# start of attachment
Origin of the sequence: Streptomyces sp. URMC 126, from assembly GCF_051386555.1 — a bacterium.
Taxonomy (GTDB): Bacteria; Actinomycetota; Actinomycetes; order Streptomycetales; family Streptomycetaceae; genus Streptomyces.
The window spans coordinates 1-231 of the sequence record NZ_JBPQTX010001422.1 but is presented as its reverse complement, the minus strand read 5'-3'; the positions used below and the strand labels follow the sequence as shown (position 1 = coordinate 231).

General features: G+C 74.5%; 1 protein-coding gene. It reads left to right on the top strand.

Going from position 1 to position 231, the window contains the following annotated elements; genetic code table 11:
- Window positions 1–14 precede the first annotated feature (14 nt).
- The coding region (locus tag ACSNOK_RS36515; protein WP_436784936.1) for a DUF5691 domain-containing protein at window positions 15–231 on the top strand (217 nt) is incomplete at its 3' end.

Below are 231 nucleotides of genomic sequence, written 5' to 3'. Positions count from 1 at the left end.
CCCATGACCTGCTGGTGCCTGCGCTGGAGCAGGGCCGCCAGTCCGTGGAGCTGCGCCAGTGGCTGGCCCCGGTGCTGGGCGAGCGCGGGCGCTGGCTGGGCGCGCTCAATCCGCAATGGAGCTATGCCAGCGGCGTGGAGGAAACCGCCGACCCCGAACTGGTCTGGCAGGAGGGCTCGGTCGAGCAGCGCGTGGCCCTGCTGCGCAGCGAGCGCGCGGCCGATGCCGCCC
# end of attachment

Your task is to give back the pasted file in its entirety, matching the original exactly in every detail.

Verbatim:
Origin of the sequence: Streptomyces sp. URMC 126, from assembly GCF_051386555.1 — a bacterium.
Taxonomy (GTDB): Bacteria; Actinomycetota; Actinomycetes; order Streptomycetales; family Streptomycetaceae; genus Streptomyces.
The window spans coordinates 1-231 of the sequence record NZ_JBPQTX010001422.1 but is presented as its reverse complement, the minus strand read 5'-3'; the positions used below and the strand labels follow the sequence as shown (position 1 = coordinate 231).

General features: G+C 74.5%; 1 protein-coding gene. It reads left to right on the top strand.

Going from position 1 to position 231, the window contains the following annotated elements; genetic code table 11:
- Window positions 1–14 precede the first annotated feature (14 nt).
- The coding region (locus tag ACSNOK_RS36515; protein WP_436784936.1) for a DUF5691 domain-containing protein at window positions 15–231 on the top strand (217 nt) is incomplete at its 3' end.

Below are 231 nucleotides of genomic sequence, written 5' to 3'. Positions count from 1 at the left end.
CCCATGACCTGCTGGTGCCTGCGCTGGAGCAGGGCCGCCAGTCCGTGGAGCTGCGCCAGTGGCTGGCCCCGGTGCTGGGCGAGCGCGGGCGCTGGCTGGGCGCGCTCAATCCGCAATGGAGCTATGCCAGCGGCGTGGAGGAAACCGCCGACCCCGAACTGGTCTGGCAGGAGGGCTCGGTCGAGCAGCGCGTGGCCCTGCTGCGCAGCGAGCGCGCGGCCGATGCCGCCC